Robert Bavier Sr. (Bob), a life-long sailor, distinguished himself in American sailing with his contributions, records, and innovations in many of the early Bermuda races (1907-1936) and as the tactician on Weetamoe in the 1930 America’s Cup Trials.
Highlights as a pioneer and innovator in the Bermuda Race from 1907-1936:
- First skipper to win the Bermuda race with a Marconi rig in his yawl Memory in 1924.
- First skipper to finish first, three times in a row, in 1923, ’24 and ’26.
- First owner to have a boat designed specifically to the Bermuda race rule with his ketch Dragoon in 1926.
- First skipper to win in a single-masted boat with Rudy Schaefer’s sloop Edlu in 1934.
- First skipper to gain five major race trophies (First to Finish or First Overall).
A Brief Timeline of Robert N. Bavier’s Sailing Career
- 1902 – Won 27 out of 32 races on the 26-foot New Rochelle One-Design class
- 1904 – Sailed in the first long-distance race for smaller boats, a 330-mile race from New York City to Marblehead, Massachusetts on Frank Maier’s 36-foot yawl, Fanshaw
- 1907 – Was sailing master of Maier’s 49-foot schooner, Hyperion, in the Bermuda Race, finishing only five hours behind the 85-foot Dervish and placing second in Class B
- 1910s – Skippered other peoples’ New York 40’s and 50’s, winning the King’s Cup, Queen’s Cup, and Astor Cup, dominating both classes on Long Island Sound
- 1923 – As the Bermuda Race re-emerged after World War I, Bob was part of a select group of six men to design rules, foundation, and mission for the race
- 1923 – First to Finish in the Bermuda Race, sailing Memory, the first Marconi-rigged boat to be entered in an ocean race (the rig was custom-made by Bob himself)
- 1924 – First to Finish and First Overall in the Bermuda Race on Memory, now outfitted with innovated designs such as a light-weather trysail, safety lines, and a “dog kennel” over the companionway
- 1924, 1934 –Skippered first Nathaniel Herreshoff-designed boat, Memory, to win 1924 Bermuda Race, and the first Olin Stephens-designed boat, Edlu, to win in 1934
- 1925 – Elected Commodore of the Cruising Club of America
- 1926 – Cruising Club of America and Royal Bermuda Yacht Club became Bermuda Race co-sponsors and still are
- 1926 –First to finish the Bermuda Race in his 66-foot ketch, Dragoon, designed and built specifically for the race. Bob became the first Bermuda Race skipper with three First-to-Finishes in a row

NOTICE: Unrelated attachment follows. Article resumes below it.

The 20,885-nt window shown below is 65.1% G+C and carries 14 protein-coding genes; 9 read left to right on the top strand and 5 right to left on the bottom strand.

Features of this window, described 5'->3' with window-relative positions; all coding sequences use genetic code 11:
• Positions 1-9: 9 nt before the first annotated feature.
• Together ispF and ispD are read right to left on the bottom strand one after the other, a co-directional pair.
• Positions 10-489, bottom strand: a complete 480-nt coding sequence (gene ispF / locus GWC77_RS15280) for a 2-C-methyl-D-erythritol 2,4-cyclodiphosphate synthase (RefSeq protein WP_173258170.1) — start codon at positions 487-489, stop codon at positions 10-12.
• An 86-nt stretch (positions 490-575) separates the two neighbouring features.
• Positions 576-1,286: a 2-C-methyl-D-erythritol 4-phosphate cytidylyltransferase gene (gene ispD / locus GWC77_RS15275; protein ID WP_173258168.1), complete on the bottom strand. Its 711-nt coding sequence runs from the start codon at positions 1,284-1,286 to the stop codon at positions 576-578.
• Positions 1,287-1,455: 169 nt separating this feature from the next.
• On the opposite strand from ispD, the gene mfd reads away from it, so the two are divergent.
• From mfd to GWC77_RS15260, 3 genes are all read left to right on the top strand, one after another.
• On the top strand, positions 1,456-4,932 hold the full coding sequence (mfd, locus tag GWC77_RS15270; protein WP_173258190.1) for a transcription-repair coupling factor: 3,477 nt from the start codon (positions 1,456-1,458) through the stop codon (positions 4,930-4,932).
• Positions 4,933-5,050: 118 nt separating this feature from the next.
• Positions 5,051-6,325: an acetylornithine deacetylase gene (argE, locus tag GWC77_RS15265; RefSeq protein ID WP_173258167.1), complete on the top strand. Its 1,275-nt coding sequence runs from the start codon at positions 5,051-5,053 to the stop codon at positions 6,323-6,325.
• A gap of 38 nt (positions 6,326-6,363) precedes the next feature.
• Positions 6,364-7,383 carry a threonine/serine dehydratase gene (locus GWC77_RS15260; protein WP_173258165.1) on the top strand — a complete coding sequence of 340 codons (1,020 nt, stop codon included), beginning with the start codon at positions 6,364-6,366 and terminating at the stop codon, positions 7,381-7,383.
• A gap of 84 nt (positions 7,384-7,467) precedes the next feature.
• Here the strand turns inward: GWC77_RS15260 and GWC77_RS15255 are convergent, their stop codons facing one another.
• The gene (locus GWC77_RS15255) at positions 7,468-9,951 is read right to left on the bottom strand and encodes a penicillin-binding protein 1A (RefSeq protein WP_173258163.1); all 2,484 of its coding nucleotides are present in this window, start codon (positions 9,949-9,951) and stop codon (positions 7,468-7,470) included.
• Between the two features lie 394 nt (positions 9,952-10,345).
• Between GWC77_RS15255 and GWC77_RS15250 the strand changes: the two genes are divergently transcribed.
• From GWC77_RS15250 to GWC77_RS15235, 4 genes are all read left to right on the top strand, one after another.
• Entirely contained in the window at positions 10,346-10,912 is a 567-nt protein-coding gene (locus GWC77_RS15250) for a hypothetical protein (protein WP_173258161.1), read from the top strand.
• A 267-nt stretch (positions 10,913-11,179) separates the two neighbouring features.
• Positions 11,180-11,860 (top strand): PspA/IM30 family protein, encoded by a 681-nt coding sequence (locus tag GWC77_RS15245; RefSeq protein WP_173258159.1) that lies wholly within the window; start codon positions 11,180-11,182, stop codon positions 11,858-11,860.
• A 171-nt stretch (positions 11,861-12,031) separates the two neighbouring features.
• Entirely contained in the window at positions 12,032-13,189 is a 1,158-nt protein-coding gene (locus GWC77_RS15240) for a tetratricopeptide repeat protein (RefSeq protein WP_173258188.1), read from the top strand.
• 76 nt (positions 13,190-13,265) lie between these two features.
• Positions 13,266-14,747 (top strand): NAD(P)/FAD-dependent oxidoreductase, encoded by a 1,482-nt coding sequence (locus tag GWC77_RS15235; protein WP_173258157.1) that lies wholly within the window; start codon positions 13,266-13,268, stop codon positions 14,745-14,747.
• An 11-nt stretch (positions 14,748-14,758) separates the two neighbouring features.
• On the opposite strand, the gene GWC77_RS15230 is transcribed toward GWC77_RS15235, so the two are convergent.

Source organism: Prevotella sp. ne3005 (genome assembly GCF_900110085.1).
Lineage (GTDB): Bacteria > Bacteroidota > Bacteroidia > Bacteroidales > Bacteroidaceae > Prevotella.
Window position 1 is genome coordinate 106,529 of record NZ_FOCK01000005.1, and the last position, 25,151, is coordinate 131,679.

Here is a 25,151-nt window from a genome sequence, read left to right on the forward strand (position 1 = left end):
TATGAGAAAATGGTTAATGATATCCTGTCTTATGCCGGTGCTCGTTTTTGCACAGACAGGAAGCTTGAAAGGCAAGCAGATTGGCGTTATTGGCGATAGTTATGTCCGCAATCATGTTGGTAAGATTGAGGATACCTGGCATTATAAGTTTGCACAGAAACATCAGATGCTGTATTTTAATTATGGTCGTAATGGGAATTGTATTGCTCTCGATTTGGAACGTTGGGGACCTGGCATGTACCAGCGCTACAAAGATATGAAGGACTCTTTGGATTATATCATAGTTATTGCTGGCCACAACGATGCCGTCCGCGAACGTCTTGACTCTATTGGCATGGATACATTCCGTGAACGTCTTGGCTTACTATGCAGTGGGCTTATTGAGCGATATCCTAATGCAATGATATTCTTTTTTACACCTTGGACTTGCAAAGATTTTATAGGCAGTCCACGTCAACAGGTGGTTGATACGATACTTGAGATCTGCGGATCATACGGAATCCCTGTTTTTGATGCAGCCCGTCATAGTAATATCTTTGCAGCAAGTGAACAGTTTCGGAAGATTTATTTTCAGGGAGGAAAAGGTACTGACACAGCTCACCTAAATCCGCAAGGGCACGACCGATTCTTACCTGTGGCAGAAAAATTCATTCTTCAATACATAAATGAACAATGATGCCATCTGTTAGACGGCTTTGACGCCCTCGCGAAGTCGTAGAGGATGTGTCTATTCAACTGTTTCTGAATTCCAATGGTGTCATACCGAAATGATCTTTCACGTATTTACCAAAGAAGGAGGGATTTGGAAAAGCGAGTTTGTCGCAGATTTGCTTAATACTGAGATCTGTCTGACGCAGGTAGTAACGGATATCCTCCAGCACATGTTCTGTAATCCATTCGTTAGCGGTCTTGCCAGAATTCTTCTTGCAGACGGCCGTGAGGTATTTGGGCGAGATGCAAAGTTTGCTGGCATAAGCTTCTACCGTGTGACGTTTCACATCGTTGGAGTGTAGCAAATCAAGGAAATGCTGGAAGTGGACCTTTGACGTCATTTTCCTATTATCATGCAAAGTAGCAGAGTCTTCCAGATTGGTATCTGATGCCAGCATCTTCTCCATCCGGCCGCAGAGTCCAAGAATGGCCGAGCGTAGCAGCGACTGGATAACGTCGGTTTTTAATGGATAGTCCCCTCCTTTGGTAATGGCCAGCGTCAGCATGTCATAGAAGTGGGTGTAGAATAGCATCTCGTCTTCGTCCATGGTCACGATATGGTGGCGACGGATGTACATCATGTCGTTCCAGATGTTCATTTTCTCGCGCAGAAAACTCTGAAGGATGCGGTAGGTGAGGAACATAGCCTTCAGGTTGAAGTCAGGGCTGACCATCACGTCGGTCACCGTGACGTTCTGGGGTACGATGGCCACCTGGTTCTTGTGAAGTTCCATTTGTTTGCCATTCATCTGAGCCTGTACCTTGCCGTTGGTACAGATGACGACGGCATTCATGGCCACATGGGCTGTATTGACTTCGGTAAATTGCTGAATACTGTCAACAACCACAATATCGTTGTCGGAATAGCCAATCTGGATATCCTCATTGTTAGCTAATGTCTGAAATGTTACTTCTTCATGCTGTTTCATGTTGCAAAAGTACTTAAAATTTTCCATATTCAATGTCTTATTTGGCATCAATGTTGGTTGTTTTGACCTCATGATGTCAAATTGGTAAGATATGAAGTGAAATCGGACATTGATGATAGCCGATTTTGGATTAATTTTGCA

- 1927 – While sailing on Dragoon off the coast of Maine with his young family and crew, survived the famous hurricane of August 1927, while other boats and crewmen were lost at sea
- 1928 – Developed an allowance for the resistance of a propeller that was adapted for the Bermuda Race rating rule
- 1929 – Had designed and built the eight-meter boat, MAB, to vie for the Seawanhaka Cup against the Scots; he voluntarily withdrew mid-summer upon realizing his light-air boat was not up to the challenge
- 1930 – Tactician in Weetamoe’s afterguard during the 1930 America’s Cup trials, just missing out to Enterprise, who went on to win the Cup
- 1931-1932 – One of the founders of frostbite racing on Long Island Sound, winning frequently in his dinghy, Snowball
- 1932 – Bought an Atlantic Class boat, sharing skippering duties with his young son and daughter, and won the Long Island Sound Championship
- 1933 – Sailed Horace Havemeyer’s Mouette in a special race for 12 meters, beating out renowned Olin Stephens in Iris
- 1934 – Skippered Rudy Schaefer’s sloop, Edlu to first overall in the Bermuda race, making Edlu the first single-masted boat to win that race
- 1936-1937 – Raced X Dinghies in Biscayne Bay, Florida, winning frequently
- 1936 – Part of a New York Yacht Club committee that selected the famous Sparkman and Stephens New York 32 as their Auxiliary One-Design Class
- 1937-1939 – In the early years of the International One-Design Class, was among 25 of the most successful and knowledgeable group of skippers of the time; Bob won five straight races at Larchmont Race Week, a feat which so astounded his competitors that they chipped in and bought him a prize to commemorate the achievement
- 1946 – In his last race of importance, at the age of 64, won the New York Yacht Club run from Edgartown to Newport by the widest margin ever recorded at that point in a NYYC Cruise event
- 1962 – Sailed his last race on the Chesapeake Bay with his daughter, Margery, and family
To read some excerpts from Robert N. Bavier, Sr.: A Sailing Pioneer, by Kelsey Donald (pdf): Bavier, Sr., Robert excerpt from biography